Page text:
By Annie Franklin
The ability to see the beauty of the world is one of the most precious senses we have. It’s easy to take this ability for granted until it’s lost. One of the most common causes of vision loss in adults is a disease called macular degeneration, a condition most commonly seen in those over the age of 50. This disease is associated with a loss of central vision which makes it difficult to see and recognize details such as faces, but some peripheral vision is retained. The most common type, known as dry macular degeneration, is the leading cause of blindness in older Americans. As many as 10 percent of retirement age Americans have some degree of macular degeneration. Fortunately, there may be a way to prevent macular degeneration – through nutrition.
A study published in the British Journal of Ophthalmology showed that a diet rich in the omega-3 fatty acids, DHA and EPA, reduced the risk of progression to serious macular degeneration. To determine this, researchers looked at dietary information on 2,924 subjects. They found that those who had a high intake of omega-3 fatty acids reduced their risk of advanced macular degeneration by about a quarter. Several previous studies have also shown that macular degeneration is less common in those with high intakes of omega-3 from sources such as fatty fish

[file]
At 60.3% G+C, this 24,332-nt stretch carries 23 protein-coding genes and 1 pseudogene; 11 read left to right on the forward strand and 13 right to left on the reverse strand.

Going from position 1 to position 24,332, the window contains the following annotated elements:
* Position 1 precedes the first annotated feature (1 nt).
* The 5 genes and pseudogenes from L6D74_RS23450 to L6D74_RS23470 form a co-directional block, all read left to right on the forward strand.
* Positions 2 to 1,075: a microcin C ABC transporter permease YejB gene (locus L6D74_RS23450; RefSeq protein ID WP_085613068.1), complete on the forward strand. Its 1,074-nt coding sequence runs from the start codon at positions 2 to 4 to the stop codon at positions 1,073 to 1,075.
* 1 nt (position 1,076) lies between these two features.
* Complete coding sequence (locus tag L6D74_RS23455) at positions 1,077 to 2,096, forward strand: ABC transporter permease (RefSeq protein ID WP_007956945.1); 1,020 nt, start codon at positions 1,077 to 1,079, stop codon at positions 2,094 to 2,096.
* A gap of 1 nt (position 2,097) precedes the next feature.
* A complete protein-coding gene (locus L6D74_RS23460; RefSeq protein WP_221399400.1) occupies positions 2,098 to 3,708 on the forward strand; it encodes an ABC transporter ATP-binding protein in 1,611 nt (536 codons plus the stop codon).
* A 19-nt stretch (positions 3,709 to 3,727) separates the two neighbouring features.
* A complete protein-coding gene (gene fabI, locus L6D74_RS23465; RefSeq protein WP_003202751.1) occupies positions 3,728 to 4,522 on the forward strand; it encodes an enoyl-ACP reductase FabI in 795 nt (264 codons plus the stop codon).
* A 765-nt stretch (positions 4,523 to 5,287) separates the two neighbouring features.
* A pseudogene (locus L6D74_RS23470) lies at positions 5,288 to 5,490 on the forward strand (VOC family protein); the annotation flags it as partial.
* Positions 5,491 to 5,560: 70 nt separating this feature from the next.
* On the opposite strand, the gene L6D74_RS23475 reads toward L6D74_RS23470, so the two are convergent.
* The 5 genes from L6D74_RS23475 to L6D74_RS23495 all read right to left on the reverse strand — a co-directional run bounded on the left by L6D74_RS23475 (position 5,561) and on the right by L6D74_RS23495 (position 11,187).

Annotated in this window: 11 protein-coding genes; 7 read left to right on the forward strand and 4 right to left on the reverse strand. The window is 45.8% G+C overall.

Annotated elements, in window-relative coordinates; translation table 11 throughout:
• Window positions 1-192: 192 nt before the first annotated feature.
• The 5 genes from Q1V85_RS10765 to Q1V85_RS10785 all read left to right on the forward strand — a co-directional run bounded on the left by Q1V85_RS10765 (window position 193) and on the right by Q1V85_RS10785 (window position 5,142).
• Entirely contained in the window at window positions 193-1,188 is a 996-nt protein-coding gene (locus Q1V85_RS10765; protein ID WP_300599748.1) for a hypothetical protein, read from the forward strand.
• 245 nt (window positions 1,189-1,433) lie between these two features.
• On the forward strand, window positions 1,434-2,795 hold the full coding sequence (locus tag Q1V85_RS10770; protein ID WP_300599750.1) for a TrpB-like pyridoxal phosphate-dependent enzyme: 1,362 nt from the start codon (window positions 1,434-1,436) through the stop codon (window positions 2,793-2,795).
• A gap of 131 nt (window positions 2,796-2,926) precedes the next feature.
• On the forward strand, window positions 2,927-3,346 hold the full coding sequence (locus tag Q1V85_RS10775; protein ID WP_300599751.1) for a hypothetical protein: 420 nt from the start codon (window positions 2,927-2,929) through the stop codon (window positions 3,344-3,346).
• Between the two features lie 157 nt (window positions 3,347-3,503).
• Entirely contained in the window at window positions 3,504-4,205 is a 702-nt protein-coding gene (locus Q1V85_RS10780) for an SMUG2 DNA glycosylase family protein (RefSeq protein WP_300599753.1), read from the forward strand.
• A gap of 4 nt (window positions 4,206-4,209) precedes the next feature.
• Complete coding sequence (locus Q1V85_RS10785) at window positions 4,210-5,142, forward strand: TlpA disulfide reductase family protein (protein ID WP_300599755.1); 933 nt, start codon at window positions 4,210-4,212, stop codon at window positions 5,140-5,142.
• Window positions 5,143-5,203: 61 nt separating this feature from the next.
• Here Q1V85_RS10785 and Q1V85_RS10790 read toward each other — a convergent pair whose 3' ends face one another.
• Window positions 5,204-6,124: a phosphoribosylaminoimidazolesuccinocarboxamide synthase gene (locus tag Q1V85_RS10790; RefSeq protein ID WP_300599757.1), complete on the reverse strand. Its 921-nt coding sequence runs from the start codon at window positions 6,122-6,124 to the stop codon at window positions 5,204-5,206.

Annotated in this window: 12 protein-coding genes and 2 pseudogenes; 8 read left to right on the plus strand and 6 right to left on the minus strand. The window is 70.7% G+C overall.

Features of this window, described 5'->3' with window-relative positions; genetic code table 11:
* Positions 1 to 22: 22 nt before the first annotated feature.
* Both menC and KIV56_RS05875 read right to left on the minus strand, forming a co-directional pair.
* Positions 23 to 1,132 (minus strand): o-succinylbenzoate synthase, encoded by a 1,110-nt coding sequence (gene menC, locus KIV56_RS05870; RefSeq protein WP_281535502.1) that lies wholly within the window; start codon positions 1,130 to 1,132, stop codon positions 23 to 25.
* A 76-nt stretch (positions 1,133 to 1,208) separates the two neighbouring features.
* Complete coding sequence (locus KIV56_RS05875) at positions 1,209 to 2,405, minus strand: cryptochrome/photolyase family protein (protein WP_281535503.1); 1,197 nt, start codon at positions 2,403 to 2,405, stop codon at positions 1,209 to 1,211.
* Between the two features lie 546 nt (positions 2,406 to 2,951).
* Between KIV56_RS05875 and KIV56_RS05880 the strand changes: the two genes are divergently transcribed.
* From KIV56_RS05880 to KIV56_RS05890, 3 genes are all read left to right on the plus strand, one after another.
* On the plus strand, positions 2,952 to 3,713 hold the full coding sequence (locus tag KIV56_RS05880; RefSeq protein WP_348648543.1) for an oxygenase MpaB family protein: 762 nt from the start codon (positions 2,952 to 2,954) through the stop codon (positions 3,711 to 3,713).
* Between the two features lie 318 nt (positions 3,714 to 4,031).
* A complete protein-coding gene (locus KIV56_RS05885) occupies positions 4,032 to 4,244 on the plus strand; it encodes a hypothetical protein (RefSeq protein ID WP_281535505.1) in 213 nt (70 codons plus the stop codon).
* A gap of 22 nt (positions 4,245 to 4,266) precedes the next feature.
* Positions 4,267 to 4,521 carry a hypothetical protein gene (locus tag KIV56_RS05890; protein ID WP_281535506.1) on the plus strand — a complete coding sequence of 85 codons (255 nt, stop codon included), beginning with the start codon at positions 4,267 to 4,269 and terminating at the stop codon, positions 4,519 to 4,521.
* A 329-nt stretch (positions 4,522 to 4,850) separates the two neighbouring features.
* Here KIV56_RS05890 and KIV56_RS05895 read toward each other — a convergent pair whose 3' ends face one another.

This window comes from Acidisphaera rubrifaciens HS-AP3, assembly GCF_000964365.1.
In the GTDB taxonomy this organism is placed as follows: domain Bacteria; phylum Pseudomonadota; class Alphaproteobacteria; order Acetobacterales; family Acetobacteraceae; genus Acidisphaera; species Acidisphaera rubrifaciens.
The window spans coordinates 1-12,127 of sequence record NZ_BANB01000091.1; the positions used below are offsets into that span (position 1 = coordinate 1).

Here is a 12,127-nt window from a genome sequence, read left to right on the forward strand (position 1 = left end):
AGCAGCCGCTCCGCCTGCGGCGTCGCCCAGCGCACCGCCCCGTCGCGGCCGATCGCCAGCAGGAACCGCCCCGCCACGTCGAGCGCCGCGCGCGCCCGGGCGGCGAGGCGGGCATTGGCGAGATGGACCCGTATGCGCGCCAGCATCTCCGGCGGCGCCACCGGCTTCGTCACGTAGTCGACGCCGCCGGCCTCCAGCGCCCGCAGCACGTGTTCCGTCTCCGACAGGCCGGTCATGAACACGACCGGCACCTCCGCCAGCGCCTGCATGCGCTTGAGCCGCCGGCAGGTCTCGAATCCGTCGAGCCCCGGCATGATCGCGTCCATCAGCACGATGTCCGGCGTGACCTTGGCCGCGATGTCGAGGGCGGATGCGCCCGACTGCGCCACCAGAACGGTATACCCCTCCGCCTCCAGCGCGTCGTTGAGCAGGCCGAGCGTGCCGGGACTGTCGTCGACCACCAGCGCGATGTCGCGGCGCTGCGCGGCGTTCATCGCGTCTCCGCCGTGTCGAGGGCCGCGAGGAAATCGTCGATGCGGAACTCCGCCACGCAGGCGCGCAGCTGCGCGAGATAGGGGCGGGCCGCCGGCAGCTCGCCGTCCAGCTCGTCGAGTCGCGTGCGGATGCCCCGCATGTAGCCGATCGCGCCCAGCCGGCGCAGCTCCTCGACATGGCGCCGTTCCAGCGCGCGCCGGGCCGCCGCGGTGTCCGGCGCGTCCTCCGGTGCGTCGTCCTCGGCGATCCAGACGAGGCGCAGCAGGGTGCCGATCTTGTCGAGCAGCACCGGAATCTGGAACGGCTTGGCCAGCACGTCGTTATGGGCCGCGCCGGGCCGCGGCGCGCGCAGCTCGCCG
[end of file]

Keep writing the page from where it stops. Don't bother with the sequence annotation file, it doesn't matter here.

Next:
This isn’t the first study to focus on nutrition as a way to prevent macular degeneration. The National Eye Institute sponsored research which showed that supplementing with high doses of beta carotene, vitamin E, vitamin C, zinc and copper reduced the risk of severe macular degeneration by 25 percent. Studies to further determine the effects of antioxidant supplements on the progression of this disease are ongoing.
While there’s evidence that nutrition plays an important role in advanced macular degeneration, using antioxidants in supplement form has its own potential health risks. Antioxidant supplements, including vitamins C, E and beta carotene, have been associated with an increased risk of lung cancer in smokers. Omega-3 supplements appear to hold some promise for the prevention of macular degeneration and are safe to use in most people as long as a brand is chosen that’s free of impurities such as mercury and PCB’s. Omega-3’s have other positive health properties including benefits for the heart and blood pressure, but should be avoided if taking blood thinners. Always consult a doctor before taking any type of nutritional supplement.
The safest approach for preventing macular degeneration may be to increase the amount of fresh vegetables and fatty fish in your diet. Fresh vegetables are a good source of the antioxidant vitamins C and E, while fatty fish are rich in omega-3. Care should be taken to select orange vegetables such as pumpkin and carrots since they’re the best sources of beta-carotene.